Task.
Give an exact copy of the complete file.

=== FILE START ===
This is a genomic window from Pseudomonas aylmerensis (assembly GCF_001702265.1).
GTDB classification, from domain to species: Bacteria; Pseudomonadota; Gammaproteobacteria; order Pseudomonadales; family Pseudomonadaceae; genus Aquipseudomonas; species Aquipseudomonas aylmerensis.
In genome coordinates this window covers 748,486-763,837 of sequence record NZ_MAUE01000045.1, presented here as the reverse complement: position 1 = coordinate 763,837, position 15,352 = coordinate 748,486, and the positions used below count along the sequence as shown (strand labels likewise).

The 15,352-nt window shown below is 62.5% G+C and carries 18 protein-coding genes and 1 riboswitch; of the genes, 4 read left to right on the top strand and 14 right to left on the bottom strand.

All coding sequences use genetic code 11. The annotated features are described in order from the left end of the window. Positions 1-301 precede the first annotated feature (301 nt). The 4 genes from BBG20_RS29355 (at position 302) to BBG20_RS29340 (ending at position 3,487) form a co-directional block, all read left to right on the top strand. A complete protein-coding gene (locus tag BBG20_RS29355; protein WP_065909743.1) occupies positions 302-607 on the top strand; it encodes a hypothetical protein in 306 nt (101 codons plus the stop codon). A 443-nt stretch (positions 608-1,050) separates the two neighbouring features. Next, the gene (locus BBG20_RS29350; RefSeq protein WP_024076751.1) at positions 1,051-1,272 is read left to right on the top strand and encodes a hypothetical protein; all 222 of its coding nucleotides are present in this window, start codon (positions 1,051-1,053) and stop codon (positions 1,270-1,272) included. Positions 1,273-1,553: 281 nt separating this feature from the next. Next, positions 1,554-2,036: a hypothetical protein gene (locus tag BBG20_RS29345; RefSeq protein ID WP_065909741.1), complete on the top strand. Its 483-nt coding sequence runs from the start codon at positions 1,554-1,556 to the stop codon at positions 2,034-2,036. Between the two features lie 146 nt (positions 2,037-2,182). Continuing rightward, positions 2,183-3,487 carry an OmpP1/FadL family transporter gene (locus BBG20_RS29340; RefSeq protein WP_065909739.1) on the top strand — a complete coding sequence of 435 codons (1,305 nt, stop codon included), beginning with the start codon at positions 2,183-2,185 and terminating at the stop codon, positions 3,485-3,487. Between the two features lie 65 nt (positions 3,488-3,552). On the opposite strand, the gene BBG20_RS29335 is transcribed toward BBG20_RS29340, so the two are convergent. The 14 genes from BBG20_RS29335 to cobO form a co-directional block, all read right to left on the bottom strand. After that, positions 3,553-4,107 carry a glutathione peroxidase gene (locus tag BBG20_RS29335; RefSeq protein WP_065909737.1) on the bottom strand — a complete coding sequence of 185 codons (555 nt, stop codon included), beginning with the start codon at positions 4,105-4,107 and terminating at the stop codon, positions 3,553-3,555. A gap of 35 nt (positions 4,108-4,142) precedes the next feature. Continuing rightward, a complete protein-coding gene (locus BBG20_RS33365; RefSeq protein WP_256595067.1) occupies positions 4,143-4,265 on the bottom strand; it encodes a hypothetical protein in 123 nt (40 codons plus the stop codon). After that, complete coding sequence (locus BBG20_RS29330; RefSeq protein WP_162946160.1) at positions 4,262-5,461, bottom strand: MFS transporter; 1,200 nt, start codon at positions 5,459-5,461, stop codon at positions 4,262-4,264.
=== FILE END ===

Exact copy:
This is a genomic window from Pseudomonas aylmerensis (assembly GCF_001702265.1).
GTDB classification, from domain to species: Bacteria; Pseudomonadota; Gammaproteobacteria; order Pseudomonadales; family Pseudomonadaceae; genus Aquipseudomonas; species Aquipseudomonas aylmerensis.
In genome coordinates this window covers 748,486-763,837 of sequence record NZ_MAUE01000045.1, presented here as the reverse complement: position 1 = coordinate 763,837, position 15,352 = coordinate 748,486, and the positions used below count along the sequence as shown (strand labels likewise).

The 15,352-nt window shown below is 62.5% G+C and carries 18 protein-coding genes and 1 riboswitch; of the genes, 4 read left to right on the top strand and 14 right to left on the bottom strand.

All coding sequences use genetic code 11. The annotated features are described in order from the left end of the window. Positions 1-301 precede the first annotated feature (301 nt). The 4 genes from BBG20_RS29355 (at position 302) to BBG20_RS29340 (ending at position 3,487) form a co-directional block, all read left to right on the top strand. A complete protein-coding gene (locus tag BBG20_RS29355; protein WP_065909743.1) occupies positions 302-607 on the top strand; it encodes a hypothetical protein in 306 nt (101 codons plus the stop codon). A 443-nt stretch (positions 608-1,050) separates the two neighbouring features. Next, the gene (locus BBG20_RS29350; RefSeq protein WP_024076751.1) at positions 1,051-1,272 is read left to right on the top strand and encodes a hypothetical protein; all 222 of its coding nucleotides are present in this window, start codon (positions 1,051-1,053) and stop codon (positions 1,270-1,272) included. Positions 1,273-1,553: 281 nt separating this feature from the next. Next, positions 1,554-2,036: a hypothetical protein gene (locus tag BBG20_RS29345; RefSeq protein ID WP_065909741.1), complete on the top strand. Its 483-nt coding sequence runs from the start codon at positions 1,554-1,556 to the stop codon at positions 2,034-2,036. Between the two features lie 146 nt (positions 2,037-2,182). Continuing rightward, positions 2,183-3,487 carry an OmpP1/FadL family transporter gene (locus BBG20_RS29340; RefSeq protein WP_065909739.1) on the top strand — a complete coding sequence of 435 codons (1,305 nt, stop codon included), beginning with the start codon at positions 2,183-2,185 and terminating at the stop codon, positions 3,485-3,487. Between the two features lie 65 nt (positions 3,488-3,552). On the opposite strand, the gene BBG20_RS29335 is transcribed toward BBG20_RS29340, so the two are convergent. The 14 genes from BBG20_RS29335 to cobO form a co-directional block, all read right to left on the bottom strand. After that, positions 3,553-4,107 carry a glutathione peroxidase gene (locus tag BBG20_RS29335; RefSeq protein WP_065909737.1) on the bottom strand — a complete coding sequence of 185 codons (555 nt, stop codon included), beginning with the start codon at positions 4,105-4,107 and terminating at the stop codon, positions 3,553-3,555. A gap of 35 nt (positions 4,108-4,142) precedes the next feature. Continuing rightward, a complete protein-coding gene (locus BBG20_RS33365; RefSeq protein WP_256595067.1) occupies positions 4,143-4,265 on the bottom strand; it encodes a hypothetical protein in 123 nt (40 codons plus the stop codon). After that, complete coding sequence (locus BBG20_RS29330; RefSeq protein WP_162946160.1) at positions 4,262-5,461, bottom strand: MFS transporter; 1,200 nt, start codon at positions 5,459-5,461, stop codon at positions 4,262-4,264.